NATION

NZ Medical Team Conducts Operations In The North

A four-member medical team from Auckland City Hospi­tal in New Zealand is on a mission at Labasa Hospital. This is its third visit, which has been made possible through Friends
26 Jun 2018 14:10
NZ Medical Team Conducts Operations In The North
Labasa Hospital Medical Superintendent Dr. Jaoji Vulibeci (front fourth from left) and Dr Sunil Pillay (front fifth from left) formerly of Auckland Hospital, with the medical team from New Zealand and local health workers at the Labasa Hospital on June 25, 2018. Photo: Nacanieli Tuilevuka

A four-member medical team from Auckland City Hospi­tal in New Zealand is on a mission at Labasa Hospital.

This is its third visit, which has been made possible through Friends of Fiji Health.

The team started its operations yesterday and ends on Saturday.

The team will conduct laparoscop­ic surgery to 18 patients and carry out daily workshops for local health workers.

A former staff member of Auck­land Hospital and Fertility Associ­ates Dr Sunil Pillay is leading the team in its mission over the six days.

Mr Pillay is accompanied by a team of specialists including Dr Deralie Flowers, Dr Pip Walker and anaesthetist Dr Andrew Pitch.

He said their mission was to un­dertake a number of complex cases and complete training in laparo­scopic surgery for local surgeons.

“As well as training technicians in the care and maintenance of com­plex equipment,” he said.

“Patients to undergo surgeries were reviewed by local doctors. Two patients are from the Colonial War Memorial Hospital and one from Lautoka Hospital.”

Laparoscopy, also known as di­agnostic laparoscopy, is a surgical diagnostic procedure used to exam­ine the organs inside the abdomen.

It’s a low risk, minimally invasive procedure that requires only small incisions.

The surgery requires an instru­ment called a laparoscope to look at the abdominal organs.

A laparoscope is a long, thin tube with a high-intensity light and a high-resolution camera at the front.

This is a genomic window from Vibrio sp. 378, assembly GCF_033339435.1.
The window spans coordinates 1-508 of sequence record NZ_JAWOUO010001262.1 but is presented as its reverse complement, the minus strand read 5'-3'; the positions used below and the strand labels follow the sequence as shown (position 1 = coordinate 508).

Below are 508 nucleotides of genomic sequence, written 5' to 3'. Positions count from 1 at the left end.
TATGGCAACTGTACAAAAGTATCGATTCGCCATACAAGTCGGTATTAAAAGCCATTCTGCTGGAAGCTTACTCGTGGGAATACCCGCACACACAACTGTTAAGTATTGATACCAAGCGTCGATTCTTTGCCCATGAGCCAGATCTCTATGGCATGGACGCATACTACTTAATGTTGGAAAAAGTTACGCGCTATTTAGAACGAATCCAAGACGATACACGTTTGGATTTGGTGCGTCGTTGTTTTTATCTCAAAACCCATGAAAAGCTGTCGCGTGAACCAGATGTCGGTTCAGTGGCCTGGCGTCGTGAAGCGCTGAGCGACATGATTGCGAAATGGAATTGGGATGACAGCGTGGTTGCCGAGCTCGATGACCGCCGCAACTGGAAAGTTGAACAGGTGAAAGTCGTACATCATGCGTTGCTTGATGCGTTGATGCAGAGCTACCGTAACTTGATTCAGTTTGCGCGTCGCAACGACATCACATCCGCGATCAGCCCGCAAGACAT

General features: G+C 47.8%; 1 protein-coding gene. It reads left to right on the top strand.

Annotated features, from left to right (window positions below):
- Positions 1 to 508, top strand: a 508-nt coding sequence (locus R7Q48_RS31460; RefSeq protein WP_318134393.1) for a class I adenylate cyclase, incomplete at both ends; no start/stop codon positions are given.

“The instrument is inserted through an incision in the abdomi­nal wall,” Mr Pillay said,

“As it moves along, the camera sends images to a video monitor. Laparoscopy allows your doctor to see inside your body in real time, without open surgery.”

Friends of Fiji Health have devel­oped its approach to serving Fiji, in addition to treating complex cases.

The focus now is on developing the skills of Fiji’s own medical profes­sionals.

“This approach equips Fiji’s high­ly motivated doctors and surgeons with skills and tools to lead their own services,” he said.

Friends of Health Fiji is a New Zealand registered charity group dedicated in providing gynaecolog­ical, surgical and medical services in Fiji in partnership with the Gov­ernment.

It was established by former resi­dents of Fiji both doctors and non-doctors who wished to make a con­tribution to Fiji.

All of its missions are provided at no cost and are funded through cor­porate donations and fundraising activities in New Zealand.

Friends of Health Fiji chairman Rajesh Chaudhary said he was de­lighted with the progress made at Labasa Hospital through the char­ity group missions over the past three years.

“Labasa Hospital is now able to of­fer laparoscopic surgery at a level that is equivalent to many region­al hospitals in New Zealand,” Mr Chaudhary said.

“We are in our ninth year of op­erations and have been privileged to support Fiji’s health system in material ways including facilitat­ing the transfer of highly complex laparoscopic towers, related tech­nology and medical supplies.”

Labasa Hospital Medical Superin­tendent Dr Jaoji Vulibeci acknowl­edged the support and contribution by Friends of Fiji Health.

“Thank you for hearing our voices and for increasing the outreach to other hospitals in Fiji and not only focusing on Viti Levu,” he added.

Edited by Percy Kean

Feedback: nacanieli.tuilevuka@fijisun.com.fj

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